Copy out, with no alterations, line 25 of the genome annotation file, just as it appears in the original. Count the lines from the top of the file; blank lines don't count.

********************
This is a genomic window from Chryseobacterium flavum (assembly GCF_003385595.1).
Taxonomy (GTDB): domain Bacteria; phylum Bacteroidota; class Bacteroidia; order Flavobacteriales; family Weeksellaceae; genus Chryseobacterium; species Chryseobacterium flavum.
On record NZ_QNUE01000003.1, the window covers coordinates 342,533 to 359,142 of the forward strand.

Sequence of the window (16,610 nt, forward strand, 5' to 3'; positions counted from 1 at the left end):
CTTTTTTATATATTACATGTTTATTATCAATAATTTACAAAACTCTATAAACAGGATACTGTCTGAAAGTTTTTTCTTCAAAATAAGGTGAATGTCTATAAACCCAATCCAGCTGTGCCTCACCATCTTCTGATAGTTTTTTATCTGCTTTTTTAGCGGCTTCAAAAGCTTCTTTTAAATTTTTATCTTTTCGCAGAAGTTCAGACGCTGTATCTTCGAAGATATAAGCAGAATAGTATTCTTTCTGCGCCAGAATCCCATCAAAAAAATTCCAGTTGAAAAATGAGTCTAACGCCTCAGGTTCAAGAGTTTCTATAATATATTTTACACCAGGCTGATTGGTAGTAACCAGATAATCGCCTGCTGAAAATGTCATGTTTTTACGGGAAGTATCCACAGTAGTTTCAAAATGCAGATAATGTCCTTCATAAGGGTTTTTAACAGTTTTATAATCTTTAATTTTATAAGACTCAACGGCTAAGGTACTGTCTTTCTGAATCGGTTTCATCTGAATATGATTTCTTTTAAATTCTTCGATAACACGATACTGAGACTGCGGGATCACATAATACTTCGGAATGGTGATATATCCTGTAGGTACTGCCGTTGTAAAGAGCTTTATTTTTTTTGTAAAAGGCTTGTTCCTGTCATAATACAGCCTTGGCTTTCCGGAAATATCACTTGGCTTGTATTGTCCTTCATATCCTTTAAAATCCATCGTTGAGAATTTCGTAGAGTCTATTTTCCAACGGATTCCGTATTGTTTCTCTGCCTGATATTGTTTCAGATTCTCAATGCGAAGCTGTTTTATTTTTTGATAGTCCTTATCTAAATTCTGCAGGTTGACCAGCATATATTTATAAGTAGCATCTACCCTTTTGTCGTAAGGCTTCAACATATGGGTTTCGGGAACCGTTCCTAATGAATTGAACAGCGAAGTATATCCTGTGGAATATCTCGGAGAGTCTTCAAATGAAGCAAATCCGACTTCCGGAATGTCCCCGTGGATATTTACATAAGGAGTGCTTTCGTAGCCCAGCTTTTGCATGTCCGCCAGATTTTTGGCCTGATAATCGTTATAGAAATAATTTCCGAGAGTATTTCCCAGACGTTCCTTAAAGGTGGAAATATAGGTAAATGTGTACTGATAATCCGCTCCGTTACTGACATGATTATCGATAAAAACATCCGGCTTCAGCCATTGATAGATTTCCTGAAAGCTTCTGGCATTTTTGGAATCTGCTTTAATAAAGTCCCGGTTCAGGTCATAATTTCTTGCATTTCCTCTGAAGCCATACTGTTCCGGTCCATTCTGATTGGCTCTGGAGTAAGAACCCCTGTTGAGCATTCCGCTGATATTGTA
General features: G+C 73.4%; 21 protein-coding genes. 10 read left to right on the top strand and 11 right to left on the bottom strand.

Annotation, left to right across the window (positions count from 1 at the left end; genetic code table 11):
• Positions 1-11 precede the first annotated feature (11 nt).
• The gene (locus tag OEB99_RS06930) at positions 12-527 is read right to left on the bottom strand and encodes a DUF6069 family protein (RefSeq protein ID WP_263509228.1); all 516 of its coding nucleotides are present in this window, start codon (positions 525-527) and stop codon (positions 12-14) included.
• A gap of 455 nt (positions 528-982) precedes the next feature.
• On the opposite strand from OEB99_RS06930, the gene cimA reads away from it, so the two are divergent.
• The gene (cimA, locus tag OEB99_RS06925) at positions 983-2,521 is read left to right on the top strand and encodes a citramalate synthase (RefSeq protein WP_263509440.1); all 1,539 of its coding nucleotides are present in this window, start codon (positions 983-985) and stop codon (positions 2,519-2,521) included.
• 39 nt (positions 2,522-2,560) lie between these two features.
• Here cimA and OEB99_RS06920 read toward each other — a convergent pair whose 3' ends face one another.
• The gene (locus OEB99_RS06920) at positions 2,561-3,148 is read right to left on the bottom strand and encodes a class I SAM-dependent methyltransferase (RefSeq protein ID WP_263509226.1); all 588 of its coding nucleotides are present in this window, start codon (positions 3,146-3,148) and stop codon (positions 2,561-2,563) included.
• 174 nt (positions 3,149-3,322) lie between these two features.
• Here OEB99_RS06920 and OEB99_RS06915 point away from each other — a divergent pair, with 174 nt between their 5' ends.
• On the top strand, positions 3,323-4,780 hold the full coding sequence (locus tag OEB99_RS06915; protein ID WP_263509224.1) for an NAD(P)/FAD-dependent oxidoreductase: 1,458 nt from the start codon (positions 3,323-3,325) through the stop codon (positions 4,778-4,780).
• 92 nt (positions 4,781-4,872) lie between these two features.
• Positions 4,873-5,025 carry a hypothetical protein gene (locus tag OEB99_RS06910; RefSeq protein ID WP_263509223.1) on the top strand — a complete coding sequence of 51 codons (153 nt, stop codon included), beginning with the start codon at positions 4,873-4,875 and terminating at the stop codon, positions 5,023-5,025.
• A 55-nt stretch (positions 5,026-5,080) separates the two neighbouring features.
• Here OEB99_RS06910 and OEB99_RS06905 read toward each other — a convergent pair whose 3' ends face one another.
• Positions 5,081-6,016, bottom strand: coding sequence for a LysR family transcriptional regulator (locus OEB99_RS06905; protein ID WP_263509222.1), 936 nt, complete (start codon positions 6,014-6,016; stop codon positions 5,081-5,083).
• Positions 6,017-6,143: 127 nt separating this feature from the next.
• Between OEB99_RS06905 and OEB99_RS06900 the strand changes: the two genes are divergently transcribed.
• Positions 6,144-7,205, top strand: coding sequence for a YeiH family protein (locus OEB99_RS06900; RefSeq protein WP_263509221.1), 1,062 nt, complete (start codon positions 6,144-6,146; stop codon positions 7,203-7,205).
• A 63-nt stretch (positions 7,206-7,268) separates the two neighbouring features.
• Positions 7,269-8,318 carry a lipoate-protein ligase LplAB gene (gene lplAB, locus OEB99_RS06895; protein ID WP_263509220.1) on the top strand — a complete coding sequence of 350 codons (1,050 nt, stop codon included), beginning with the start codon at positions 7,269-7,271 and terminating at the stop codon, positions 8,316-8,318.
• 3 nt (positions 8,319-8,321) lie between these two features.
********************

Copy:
• Between OEB99_RS06905 and OEB99_RS06900 the strand changes: the two genes are divergently transcribed.